Everyone has experienced moderate weight fluctuations from time to time. There is no cause for alarm when this happens. It is important to recognize that there are a multiplicity of factors that can alter your appetite and thus your weight. For most of us, it does not necessarily mean that there is any pathology involved. All things being equal, your body tends to regulate itself given the opportunity.
If you are otherwise healthy, you can make some changes in your dietary habits as well as in your activity level, and you should be able to reverse the situation. What you should never do is embark in crash diets or practice extreme deprivation. Both of these practices are dangerous and can inflict permanent damage to your body. If your first reaction is to focus on the scale, sometimes to the point of obsession, remember that, in reality, you are much better off thinking about getting healthier rather than just striving for skinnier.
The very outdated technique of caloric restriction does nothing for your long term health and only yields, at best, temporary weight reductions. We now know that each person has his or her own unique biology and that is precisely the reason why the same diet does not perform equally for everyone. The issue of excessive weight needs to be approached from multiple angles and always with the individual in mind. A one size fits all formula will never solve such a complicated problem. The system that will is centering your efforts on attaining optimal health as a mean to reaching your own ideal weight.
The dilemma of focusing solely on weight loss is that you lose perspective and forget what really is at stake. When you lose weight by radical means, your body has the innate tendency to adapt to the new circumstances. Inevitably, your weight loss slows down and eventually stops altogether. Your metabolism starts demanding that you continue to cut back the amount of food you ingest and/or increase the level of exertion in order to keep losing weight. In time, this formula becomes completely untenable and people tend to give up on it. Even more detrimental is the fact that, in the process, your overall health suffers.
For achievable, long term weight loss the focal point needs to be on hormonal balance rather than calorie counting alone. Insulin is the master hormone when it comes to weight management. It helps your body transform the sugars that you ingest into energy that you can use. Unfortunately, consistently consuming excessive amounts of sugars in your diet will throw your body off kilter. Your insulin levels will stay continually elevated in an effort to process all that sugar entering your bloodstream.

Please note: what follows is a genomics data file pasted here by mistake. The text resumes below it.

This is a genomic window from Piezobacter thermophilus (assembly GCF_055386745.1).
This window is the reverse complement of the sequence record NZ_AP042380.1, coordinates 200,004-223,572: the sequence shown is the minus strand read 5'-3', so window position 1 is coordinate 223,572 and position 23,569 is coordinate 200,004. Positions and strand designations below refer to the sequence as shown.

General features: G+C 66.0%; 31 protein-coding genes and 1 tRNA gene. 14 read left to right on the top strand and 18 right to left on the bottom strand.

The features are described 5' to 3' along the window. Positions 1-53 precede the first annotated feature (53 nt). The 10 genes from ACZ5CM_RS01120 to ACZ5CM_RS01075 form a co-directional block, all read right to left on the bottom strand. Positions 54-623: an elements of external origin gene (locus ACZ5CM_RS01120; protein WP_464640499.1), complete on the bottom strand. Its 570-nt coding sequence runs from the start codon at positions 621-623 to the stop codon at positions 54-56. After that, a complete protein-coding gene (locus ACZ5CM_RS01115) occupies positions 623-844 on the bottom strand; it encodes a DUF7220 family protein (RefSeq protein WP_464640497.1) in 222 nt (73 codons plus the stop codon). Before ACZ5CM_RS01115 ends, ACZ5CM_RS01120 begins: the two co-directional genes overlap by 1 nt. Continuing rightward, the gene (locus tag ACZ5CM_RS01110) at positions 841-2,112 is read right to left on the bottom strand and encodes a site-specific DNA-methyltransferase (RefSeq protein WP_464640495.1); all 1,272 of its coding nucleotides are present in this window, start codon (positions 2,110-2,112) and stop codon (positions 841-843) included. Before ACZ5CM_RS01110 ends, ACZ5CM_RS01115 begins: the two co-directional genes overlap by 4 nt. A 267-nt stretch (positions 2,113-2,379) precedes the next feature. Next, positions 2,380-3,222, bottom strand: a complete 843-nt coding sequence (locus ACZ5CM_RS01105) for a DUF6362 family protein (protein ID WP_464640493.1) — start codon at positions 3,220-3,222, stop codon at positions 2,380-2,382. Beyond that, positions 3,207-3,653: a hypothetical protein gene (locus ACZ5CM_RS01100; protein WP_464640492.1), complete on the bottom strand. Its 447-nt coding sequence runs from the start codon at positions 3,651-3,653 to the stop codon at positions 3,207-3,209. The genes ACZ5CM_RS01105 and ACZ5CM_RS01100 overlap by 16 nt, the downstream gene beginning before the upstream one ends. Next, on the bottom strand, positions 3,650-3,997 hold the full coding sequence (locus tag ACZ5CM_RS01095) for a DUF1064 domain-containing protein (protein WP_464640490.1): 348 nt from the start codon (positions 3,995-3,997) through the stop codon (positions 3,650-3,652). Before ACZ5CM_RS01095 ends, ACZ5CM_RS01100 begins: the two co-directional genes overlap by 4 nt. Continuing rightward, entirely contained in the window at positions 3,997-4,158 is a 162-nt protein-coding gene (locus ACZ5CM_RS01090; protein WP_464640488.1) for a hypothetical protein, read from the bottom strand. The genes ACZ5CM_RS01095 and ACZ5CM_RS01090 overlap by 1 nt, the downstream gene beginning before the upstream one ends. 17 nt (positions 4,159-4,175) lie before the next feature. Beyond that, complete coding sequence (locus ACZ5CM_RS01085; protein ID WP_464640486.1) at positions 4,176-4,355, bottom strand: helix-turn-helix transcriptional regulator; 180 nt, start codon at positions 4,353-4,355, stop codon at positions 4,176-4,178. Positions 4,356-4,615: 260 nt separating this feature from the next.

If this state of affairs persists, you will end up falling victim to insulin resistance. Your pancreas will be working overtime trying to produce enough insulin because your body has adapted to such high levels that now it takes extra insulin to process all that circulating sugar. In an ironic twist, the more insulin your pancreas produces, the more sugar you start craving and soon you’re trapped in a vicious cycle of hyper and hypoglycemic states. A visible sign of this process is the accumulation of abdominal fat. When you feel that spare tire creeping up on you, you can bet that you are edging slowly but surely towards a pre diabetic state.
Now, remember that not all calories are created equal. If you source your calories from healthy, low glycemic foods you will start to lose weight. On the other hand, an equal amount of calories from foods such as soda, pastries or refined carbohydrates will make you retain, and possibly increase your weight. Thus low glycemic diets (those based on real, unadulterated foods) are the only way of eating that guarantee you’ll lose the weight and keep it off for good.
Contrary to what you might expect, it is not complicated to create an eating plan of low glycemic foods. These are traditional and readily available foods. They are unprocessed, simple foods such as meats, low starch vegetables, nuts, seeds and legumes. The goal is to combine these foods in a way that doesn’t cause sugar levels in your blood to spike quickly after a meal. For that purpose, you should eat carbohydrates in combination with protein and fiber. For instance, eat an apple with a serving of nut butter or a whole grain toast with some animal protein and healthy fat such as an avocado.
If you follow these simple suggestions and strive to keep to a low glycemic diet, the weight will take care of itself along with other health issues. In addition, trying to sleep according to a regular schedule and exercising moderately two or three times a week, will firmly set you on the road to improved health. It will help you reduce your stress levels and your cravings for unsuitable, processed foods. That is a bonus we all can get used to with hardly any effort.